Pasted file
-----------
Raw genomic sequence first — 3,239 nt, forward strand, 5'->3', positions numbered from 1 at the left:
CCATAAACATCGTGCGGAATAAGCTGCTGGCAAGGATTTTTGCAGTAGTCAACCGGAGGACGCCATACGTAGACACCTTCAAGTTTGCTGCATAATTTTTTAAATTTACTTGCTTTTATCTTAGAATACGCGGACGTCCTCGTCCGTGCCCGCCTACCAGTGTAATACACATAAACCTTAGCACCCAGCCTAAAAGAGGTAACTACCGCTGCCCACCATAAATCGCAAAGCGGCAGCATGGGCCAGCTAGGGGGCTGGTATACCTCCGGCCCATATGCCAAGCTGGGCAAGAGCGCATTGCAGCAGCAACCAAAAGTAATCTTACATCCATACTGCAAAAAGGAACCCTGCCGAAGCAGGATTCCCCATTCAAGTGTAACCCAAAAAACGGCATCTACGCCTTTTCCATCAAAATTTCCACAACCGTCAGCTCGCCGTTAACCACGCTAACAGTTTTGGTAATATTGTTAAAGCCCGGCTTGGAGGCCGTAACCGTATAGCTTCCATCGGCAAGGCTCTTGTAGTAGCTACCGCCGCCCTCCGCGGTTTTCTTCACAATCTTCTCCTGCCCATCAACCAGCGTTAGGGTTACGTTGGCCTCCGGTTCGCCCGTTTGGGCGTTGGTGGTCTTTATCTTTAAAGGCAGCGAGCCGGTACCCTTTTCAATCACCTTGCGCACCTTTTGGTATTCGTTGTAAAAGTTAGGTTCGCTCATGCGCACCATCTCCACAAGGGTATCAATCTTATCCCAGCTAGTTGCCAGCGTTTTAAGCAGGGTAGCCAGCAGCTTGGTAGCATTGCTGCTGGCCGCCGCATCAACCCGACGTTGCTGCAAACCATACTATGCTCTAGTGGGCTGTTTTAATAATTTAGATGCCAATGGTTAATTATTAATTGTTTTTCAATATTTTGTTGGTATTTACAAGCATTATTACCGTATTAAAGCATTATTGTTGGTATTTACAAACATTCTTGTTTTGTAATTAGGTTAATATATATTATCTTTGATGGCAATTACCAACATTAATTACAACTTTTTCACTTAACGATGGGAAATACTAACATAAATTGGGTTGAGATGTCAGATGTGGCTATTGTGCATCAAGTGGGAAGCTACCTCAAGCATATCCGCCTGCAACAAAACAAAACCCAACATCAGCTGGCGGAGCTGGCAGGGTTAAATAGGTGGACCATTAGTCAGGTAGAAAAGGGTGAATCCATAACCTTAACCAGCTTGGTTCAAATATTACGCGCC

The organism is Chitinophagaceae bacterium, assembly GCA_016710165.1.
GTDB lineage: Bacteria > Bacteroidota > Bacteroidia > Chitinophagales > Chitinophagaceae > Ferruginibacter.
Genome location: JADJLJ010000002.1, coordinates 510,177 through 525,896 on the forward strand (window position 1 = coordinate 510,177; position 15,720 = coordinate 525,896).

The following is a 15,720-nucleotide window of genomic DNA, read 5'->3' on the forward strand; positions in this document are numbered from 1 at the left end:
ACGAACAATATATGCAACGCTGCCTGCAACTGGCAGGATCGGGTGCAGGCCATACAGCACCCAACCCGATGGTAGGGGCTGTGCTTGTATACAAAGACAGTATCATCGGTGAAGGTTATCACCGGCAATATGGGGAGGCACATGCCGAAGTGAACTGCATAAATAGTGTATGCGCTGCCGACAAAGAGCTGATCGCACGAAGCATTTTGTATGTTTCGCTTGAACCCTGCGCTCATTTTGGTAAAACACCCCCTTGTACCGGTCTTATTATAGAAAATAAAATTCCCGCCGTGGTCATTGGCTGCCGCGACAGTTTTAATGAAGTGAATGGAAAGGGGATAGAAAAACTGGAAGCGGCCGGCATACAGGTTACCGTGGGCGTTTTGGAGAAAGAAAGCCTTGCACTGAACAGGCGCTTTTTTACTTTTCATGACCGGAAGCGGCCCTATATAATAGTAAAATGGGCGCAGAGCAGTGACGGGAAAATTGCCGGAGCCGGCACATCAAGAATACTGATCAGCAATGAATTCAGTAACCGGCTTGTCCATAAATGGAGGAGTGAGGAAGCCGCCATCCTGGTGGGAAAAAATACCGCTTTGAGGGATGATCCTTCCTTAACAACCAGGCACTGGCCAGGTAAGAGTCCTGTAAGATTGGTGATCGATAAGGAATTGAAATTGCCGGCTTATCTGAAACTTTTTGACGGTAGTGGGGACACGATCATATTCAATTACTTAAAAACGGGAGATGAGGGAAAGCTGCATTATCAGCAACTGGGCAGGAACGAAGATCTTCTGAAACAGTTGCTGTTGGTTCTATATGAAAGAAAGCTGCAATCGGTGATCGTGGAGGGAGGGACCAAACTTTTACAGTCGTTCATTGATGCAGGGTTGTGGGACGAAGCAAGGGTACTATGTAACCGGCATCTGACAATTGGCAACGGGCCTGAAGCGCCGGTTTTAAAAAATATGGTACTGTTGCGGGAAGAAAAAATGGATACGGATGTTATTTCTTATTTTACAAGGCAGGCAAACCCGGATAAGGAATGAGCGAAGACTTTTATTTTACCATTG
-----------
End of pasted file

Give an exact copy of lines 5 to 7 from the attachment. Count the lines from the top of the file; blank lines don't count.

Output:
Genome location: JADJLJ010000002.1, coordinates 510,177 through 525,896 on the forward strand (window position 1 = coordinate 510,177; position 15,720 = coordinate 525,896).

The following is a 15,720-nucleotide window of genomic DNA, read 5'->3' on the forward strand; positions in this document are numbered from 1 at the left end:
ACGAACAATATATGCAACGCTGCCTGCAACTGGCAGGATCGGGTGCAGGCCATACAGCACCCAACCCGATGGTAGGGGCTGTGCTTGTATACAAAGACAGTATCATCGGTGAAGGTTATCACCGGCAATATGGGGAGGCACATGCCGAAGTGAACTGCATAAATAGTGTATGCGCTGCCGACAAAGAGCTGATCGCACGAAGCATTTTGTATGTTTCGCTTGAACCCTGCGCTCATTTTGGTAAAACACCCCCTTGTACCGGTCTTATTATAGAAAATAAAATTCCCGCCGTGGTCATTGGCTGCCGCGACAGTTTTAATGAAGTGAATGGAAAGGGGATAGAAAAACTGGAAGCGGCCGGCATACAGGTTACCGTGGGCGTTTTGGAGAAAGAAAGCCTTGCACTGAACAGGCGCTTTTTTACTTTTCATGACCGGAAGCGGCCCTATATAATAGTAAAATGGGCGCAGAGCAGTGACGGGAAAATTGCCGGAGCCGGCACATCAAGAATACTGATCAGCAATGAATTCAGTAACCGGCTTGTCCATAAATGGAGGAGTGAGGAAGCCGCCATCCTGGTGGGAAAAAATACCGCTTTGAGGGATGATCCTTCCTTAACAACCAGGCACTGGCCAGGTAAGAGTCCTGTAAGATTGGTGATCGATAAGGAATTGAAATTGCCGGCTTATCTGAAACTTTTTGACGGTAGTGGGGACACGATCATATTCAATTACTTAAAAACGGGAGATGAGGGAAAGCTGCATTATCAGCAACTGGGCAGGAACGAAGATCTTCTGAAACAGTTGCTGTTGGTTCTATATGAAAGAAAGCTGCAATCGGTGATCGTGGAGGGAGGGACCAAACTTTTACAGTCGTTCATTGATGCAGGGTTGTGGGACGAAGCAAGGGTACTATGTAACCGGCATCTGACAATTGGCAACGGGCCTGAAGCGCCGGTTTTAAAAAATATGGTACTGTTGCGGGAAGAAAAAATGGATACGGATGTTATTTCTTATTTTACAAGGCAGGCAAACCCGGATAAGGAATGAGCGAAGACTTTTATTTTACCATTG